So, what to do? I dont know the answer, and I am thinking of other questions. To summarize what I said in my blog in answer to you is that we must be careful not to bring down a new witch hunt where the target is not only theism, but any whiff of potential teleology, or ideas about evolutionary direction, complexity, or anything that the establishment might deem “creationist”. Yes, this could be seen as a cowardly, survivalist approach, and it is. But we are not strong, and as in biology, the weak need special, sometimes cowardly strategies to survive and fight another day. This does not mean disavowing our Christianity or faith; it does mean choosing where to display it for the best outcome.

    • Jon Garvey Jon Garvey says:

      Haven’t seen your reply yet Sy (forgot to tick the box to be kept up to date). I’m not surprised that your position is pragmatic – and (I certainly wasn’t getting at you).

      It may well be that teleology has to be acknowledged within biology itself once some of the self-organising principles are better appreciated. If so it will take away the most legitimate reason for forbidding the mention of God, and just leave the less savoury ones looking obvious.

      Of course it’s easier for me being outside the “scientific community” – I just had to respect the equally prejudiced taboos in the medical game.

    • Cath Olic says:

      Cowardice is *never* acceptable and *never* to be recommended.
      Perhaps the word you meant to use was “prudence”, one of the cardinal virtues.

      And perhaps always keep in mind Christ’s sobering words:
      “And I tell you, every one who acknowledges me before men, the Son of man also will acknowledge before the angels of God;
      but he who denies me before men will be denied before the angels of God.”

  2. GD GD says:

    Hi Jon,

    I have not experienced any anti-theism or pro-theism in my scientific work, so I tend to view the controversies and angst as either peculiar to the biological sciences, or spilling over from ideological wars. On the latter, I am surprised (to put it mildly) at the heat generated amongst Christians interested in evolutionary biology, especially when we include YEC and OEC in the mix.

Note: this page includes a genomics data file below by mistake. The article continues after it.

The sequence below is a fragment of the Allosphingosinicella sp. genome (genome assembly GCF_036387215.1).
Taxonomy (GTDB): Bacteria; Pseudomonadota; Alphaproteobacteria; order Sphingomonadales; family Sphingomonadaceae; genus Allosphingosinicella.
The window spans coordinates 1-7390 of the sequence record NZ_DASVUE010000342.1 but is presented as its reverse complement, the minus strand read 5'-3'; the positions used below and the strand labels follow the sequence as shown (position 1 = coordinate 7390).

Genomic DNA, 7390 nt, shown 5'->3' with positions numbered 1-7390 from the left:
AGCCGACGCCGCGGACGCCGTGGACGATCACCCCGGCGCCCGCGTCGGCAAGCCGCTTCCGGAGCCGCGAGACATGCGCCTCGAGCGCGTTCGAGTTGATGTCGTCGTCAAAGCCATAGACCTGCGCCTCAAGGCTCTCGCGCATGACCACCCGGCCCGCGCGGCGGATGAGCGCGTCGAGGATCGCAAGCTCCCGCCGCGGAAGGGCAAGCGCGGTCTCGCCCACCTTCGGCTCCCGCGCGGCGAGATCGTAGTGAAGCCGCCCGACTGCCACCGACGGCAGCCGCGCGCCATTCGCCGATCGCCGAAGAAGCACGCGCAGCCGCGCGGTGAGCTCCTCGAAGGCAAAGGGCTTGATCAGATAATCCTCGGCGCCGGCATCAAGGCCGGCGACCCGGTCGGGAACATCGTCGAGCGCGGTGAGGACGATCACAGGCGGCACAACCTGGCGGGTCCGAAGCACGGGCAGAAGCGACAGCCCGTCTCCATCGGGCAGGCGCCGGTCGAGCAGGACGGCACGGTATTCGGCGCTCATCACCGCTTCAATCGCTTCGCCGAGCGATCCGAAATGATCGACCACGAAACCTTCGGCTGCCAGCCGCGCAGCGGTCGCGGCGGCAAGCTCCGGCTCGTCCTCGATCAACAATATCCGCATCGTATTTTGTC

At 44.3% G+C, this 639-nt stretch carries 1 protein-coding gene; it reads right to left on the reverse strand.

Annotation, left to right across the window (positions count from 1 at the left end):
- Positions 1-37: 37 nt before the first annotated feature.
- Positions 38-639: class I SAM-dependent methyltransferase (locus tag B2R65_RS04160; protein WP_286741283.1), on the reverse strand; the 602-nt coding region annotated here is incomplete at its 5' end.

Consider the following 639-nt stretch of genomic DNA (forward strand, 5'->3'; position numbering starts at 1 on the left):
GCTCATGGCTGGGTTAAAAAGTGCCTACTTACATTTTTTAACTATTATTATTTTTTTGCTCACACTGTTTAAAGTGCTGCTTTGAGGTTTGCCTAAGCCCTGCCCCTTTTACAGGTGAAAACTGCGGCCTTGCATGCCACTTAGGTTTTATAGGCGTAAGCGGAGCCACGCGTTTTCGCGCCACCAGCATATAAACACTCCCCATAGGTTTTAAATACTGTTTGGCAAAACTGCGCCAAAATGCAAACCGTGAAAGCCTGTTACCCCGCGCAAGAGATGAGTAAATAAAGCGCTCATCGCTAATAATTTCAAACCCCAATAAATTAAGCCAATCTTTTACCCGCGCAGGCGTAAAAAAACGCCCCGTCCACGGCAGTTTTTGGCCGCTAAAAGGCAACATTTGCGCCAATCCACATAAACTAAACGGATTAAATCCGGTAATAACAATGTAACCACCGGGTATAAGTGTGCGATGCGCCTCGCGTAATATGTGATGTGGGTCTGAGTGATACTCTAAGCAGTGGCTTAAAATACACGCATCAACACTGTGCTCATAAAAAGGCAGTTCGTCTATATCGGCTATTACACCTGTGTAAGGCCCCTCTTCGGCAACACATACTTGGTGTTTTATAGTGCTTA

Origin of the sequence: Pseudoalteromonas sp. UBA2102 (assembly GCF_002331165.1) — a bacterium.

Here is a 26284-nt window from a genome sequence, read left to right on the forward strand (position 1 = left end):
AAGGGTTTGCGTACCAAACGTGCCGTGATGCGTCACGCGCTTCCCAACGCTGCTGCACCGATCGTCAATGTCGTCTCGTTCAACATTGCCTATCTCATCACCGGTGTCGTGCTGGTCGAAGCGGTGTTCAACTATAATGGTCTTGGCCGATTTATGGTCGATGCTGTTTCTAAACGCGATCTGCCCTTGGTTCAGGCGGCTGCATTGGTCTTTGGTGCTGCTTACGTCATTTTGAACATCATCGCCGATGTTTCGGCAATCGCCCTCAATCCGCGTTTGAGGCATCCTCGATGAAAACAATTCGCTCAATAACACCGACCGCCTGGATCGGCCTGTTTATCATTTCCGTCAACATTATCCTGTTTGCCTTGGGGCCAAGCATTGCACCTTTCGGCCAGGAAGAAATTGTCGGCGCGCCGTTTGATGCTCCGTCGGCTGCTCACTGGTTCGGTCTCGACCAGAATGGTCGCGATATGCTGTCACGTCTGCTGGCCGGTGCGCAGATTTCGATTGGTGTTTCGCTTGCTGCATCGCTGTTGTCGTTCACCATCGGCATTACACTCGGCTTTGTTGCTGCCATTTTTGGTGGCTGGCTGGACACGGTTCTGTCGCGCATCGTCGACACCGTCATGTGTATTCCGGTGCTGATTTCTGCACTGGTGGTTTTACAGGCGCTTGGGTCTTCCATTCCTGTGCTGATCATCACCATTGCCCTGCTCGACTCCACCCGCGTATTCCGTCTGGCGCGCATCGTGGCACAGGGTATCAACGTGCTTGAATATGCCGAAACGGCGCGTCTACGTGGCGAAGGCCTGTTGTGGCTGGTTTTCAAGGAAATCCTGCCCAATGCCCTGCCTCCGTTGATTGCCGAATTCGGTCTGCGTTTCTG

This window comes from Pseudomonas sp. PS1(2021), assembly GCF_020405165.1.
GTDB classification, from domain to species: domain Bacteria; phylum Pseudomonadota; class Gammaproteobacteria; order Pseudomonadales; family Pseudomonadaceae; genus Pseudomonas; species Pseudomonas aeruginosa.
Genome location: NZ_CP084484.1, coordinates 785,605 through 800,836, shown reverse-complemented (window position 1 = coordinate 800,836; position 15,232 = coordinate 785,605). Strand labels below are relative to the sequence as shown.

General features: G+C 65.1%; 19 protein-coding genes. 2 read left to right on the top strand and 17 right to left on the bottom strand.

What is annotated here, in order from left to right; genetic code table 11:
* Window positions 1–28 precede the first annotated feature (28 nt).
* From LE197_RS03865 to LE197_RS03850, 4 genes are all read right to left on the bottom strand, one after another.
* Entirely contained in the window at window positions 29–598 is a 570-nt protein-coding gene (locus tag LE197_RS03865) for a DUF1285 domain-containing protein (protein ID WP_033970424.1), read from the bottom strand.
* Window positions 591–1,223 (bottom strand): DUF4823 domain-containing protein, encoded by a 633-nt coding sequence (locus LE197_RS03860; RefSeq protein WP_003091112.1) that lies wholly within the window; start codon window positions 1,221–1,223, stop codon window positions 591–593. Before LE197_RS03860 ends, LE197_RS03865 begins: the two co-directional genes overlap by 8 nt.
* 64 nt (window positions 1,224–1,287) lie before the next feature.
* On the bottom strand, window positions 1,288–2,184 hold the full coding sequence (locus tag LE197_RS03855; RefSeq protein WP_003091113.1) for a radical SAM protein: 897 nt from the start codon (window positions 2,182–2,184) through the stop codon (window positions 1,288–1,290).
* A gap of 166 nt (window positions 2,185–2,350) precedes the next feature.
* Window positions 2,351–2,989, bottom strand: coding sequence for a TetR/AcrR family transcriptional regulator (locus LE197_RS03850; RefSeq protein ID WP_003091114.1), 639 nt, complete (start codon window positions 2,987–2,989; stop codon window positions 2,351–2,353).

On the notion of science dealing with teleology and the final “end” of the Creation, I confess that I find this a difficult concept to deal with as a scientist. Certainly the end of all things is clearly articulated in the Bible, and the purpose of/for the Creation is clearly taught. I suppose what is lacking is the ability for Christian scientists (and perhaps all theists) to state their world view, and give praise to God for the marvels science can demonstrate, in papers by such scientists. The statement “to the Glory of God” was common a few hundred years ago, and was used by virtually all those who came to know of Nature, or created things (buildings, music, art, etc.,) Nowadays, if someone prays to God in a public place, the result is fury and aggression.

    In scientific publications, I feel that Christian scientists should find opportunities to publish papers on the Philosophy of Science, and argue for material causation and finality. I have taken a slightly different approach, in that theological articulations are easier to make in literal/poetic genre – but I am sure that someone with a liking for philosophy can make his/her view known through PoS.

    • Jon Garvey Jon Garvey says:


      Your point about being able to state world views openly in science probably gets to the nub of the matter. Since worldviews are the basis by which we see the world, it is inevitable that they will emerge in whatever we do, including writing science.